In Liverpool and Southampton alike,
there used to be a common superstition among crew families that a picture
falling from the wall indicated that a ship would be lost at sea.
C. L. Daughtrey, the daughter of an Olympic crewman who was bitterly
disappointed at not having been being assigned to Titanic, recalls that at her
house, on April 14th, 1912, a picture fell. Her mother remarked, almost as a
conditioned reflex, "Goodness, a ship will go down tomorrow." Needless
to say, many of her father's friends' lives were lost in the disaster the omen
That picture fell eighty- three years ago. This spring, one fell at my house,
one of five long French Line cutaway's that are hung high up in my drawing room
around the picture-molding. It was a handsome color cutaway of the French Line's
Ile de France about five feet long. Together with four similar companion pieces,
it had been included over the past years as part of two exhibitions, Hommage au
Normandie and Ships of State.
I can only assume that the repetitive process of hanging and rehanging the
cutaway, at the exhibitions and back on my walls, had loosened one of the
screweyes securing the picture wire to the rear of the frame; in any event, that
was what failed, catastrophically.
Mary and I heard the most appalling crash. We raced upstairs to find Ile de
France's frame hanging vertically and miraculously from one end of its picture
wire. The lower end of the frame, in scything down from the horizontal, had
spared a framed Hermes scarf from the France but destroyed two of a collection
of historic Holland America Line souvenir plates arranged on the wall below.
Also shattered was a handsome Tiffany crystal covered vase which Cunard had been
kind enough to present to me when I served as master of ceremonies at the
shipboard press conference celebrating QE2's successful resumption of normality
following her 1994 year-end renovation. Final casualty was one of a pair of
extremely pretty little Limoges dishes from Paris that I had given Mary for
Christmas the year before.
villain of the piece, the long Ile de France cutaway, was, save for its
extracted screweye, completely undamaged; the glass was intact and gilt frame
| I rehung it recently, not before, as readers can see from the
accompanying photograph, restaging the incident midway through without all the
broken pieces of china and glass. In fact, the frame had ended up suspended by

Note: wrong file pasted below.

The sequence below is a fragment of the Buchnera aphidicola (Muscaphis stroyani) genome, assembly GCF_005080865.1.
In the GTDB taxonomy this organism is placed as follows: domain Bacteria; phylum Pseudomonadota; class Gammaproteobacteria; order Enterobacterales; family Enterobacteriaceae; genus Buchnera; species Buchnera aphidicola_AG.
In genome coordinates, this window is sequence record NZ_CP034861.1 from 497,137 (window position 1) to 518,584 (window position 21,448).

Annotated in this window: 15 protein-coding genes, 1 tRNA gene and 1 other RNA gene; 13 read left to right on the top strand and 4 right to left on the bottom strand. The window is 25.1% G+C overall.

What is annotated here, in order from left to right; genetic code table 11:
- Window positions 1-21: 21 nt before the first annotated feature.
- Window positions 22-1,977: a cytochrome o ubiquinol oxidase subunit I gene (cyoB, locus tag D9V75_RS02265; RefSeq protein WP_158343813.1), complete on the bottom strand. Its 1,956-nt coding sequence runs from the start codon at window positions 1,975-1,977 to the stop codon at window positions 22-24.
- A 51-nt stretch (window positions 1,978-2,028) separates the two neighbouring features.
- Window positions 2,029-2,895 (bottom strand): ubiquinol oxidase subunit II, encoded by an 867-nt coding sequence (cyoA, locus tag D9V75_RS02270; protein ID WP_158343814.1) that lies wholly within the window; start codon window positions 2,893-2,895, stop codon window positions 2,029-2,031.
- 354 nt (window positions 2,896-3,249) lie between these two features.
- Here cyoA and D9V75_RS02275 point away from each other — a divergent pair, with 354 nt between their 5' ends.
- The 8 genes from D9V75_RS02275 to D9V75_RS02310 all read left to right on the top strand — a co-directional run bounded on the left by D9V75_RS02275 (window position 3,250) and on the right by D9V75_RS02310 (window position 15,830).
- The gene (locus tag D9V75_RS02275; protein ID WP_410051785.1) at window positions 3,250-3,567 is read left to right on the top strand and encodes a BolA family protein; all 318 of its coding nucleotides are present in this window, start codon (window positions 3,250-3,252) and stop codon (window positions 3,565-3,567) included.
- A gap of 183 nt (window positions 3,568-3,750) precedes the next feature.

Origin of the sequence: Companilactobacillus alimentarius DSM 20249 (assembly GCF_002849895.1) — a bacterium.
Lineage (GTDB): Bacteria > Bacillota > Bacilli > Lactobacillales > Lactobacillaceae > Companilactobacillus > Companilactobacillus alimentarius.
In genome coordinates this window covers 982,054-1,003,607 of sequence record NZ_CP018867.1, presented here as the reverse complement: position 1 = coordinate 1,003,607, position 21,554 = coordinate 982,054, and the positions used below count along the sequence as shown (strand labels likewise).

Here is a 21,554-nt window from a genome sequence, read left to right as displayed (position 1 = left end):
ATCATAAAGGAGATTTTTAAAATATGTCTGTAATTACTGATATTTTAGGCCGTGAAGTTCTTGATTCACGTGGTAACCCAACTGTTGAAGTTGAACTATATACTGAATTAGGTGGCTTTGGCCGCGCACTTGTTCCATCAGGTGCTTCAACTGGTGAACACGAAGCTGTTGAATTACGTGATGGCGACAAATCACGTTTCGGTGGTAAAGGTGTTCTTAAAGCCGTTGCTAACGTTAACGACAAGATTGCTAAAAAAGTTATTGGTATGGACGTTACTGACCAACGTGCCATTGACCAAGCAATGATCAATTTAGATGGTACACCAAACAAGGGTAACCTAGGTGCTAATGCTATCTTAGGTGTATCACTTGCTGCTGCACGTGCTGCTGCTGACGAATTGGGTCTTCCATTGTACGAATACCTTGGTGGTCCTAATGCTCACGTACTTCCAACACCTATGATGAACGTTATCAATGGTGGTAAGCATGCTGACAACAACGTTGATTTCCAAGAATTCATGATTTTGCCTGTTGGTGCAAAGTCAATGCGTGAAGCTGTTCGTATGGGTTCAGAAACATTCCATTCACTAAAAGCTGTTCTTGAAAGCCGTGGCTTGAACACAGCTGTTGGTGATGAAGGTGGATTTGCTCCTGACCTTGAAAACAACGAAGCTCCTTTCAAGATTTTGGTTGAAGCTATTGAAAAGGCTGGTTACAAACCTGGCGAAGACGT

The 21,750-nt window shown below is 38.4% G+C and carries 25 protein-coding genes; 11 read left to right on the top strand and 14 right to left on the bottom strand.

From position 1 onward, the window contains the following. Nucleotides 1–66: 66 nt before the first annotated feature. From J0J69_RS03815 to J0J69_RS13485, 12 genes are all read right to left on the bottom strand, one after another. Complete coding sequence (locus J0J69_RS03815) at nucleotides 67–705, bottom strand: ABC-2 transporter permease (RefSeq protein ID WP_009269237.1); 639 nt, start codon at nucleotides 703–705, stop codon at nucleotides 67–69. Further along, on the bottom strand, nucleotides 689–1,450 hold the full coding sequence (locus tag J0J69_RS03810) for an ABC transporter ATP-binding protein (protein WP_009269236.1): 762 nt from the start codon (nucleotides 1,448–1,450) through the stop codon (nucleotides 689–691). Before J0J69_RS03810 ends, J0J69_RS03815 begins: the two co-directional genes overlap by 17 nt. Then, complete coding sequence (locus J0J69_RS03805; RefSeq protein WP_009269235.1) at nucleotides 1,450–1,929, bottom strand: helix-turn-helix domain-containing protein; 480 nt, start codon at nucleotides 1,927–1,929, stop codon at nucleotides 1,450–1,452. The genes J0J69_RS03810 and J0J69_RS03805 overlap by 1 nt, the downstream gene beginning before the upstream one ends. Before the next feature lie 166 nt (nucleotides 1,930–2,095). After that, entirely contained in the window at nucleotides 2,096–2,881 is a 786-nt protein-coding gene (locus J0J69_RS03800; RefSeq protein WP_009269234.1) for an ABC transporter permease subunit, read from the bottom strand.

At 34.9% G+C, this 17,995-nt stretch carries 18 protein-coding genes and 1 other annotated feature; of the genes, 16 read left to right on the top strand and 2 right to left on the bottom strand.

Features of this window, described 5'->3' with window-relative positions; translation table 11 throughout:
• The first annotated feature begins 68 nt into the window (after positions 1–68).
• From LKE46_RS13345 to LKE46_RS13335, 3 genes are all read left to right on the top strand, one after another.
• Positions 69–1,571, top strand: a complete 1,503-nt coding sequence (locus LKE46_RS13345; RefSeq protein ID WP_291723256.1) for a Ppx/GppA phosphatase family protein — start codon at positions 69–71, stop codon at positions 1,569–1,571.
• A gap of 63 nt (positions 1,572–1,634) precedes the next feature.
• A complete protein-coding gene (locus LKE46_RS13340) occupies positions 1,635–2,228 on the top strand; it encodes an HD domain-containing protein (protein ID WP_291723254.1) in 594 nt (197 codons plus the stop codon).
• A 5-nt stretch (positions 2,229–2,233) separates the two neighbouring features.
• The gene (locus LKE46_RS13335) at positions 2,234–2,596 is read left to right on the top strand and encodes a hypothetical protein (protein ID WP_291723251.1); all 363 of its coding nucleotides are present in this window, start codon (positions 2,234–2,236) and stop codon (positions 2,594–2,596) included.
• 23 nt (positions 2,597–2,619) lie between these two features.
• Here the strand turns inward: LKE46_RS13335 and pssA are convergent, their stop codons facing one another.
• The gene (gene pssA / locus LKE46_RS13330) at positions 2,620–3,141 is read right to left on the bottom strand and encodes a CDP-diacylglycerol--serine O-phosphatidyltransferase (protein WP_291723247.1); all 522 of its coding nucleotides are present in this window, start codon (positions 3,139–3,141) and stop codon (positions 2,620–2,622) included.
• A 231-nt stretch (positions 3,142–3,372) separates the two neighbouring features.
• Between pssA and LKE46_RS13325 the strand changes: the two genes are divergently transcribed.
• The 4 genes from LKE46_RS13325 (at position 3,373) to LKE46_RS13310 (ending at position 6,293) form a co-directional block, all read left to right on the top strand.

almost the entire long picture wire, sweeping the glass and china off the
Now it is back in place and I have made a point of examining carefully all four
remaining cutaway wires and screweyes to avoid further breakage elsewhere.
Naturally, the ancient superstition came to mind at once and although, over the
succeeding months, no ship was actually lost, an eerie series of misfortunes
befell a variety of vessels all over the world.
En route home from Bermuda to Boston, Royal Majesty ran aground on a Nantucket
Sound sandbar and had to be hauled off by half a dozen tugs during the next high
Carnival's Celebration suffered a crippling electrical fire in an engine room
switchboard, effectively disabling the vessel and necessitating, after three
sticky days, the mid-ocean transfer of 2500 passengers to the rescue ship
The Mississippi's largest steamboat, brand-new American Queen, came to grief on
a river sandbank when the Army Corps of Engineers inadvertently lowered the
river level without advising shipping. She remained high and dry for several
Star Princess sliced two gashes in her hull when she ran over Poundstone Rock in
pilotage waters while cruising along the Alaskan coast. Once she had been
anchored 14 miles to the north of Juneau in Auke Bay, her passengers had to be
disembarked and flown home.
Also in Alaskan waters later over the summer, Regent Star suffered an engine
room fire. All her passengers had to be transferred to nearby Rotterdam.
Once again, thank heavens, no ship and no lives were lost. But this past spring
and summer certainly proved an unfortunate season for various passenger vessels.
What about Maxtone-Graham's falling cutaway? Was it mere co-incidence? Maybe.
Perhaps there is something to be said for traditional sailors' superstitions.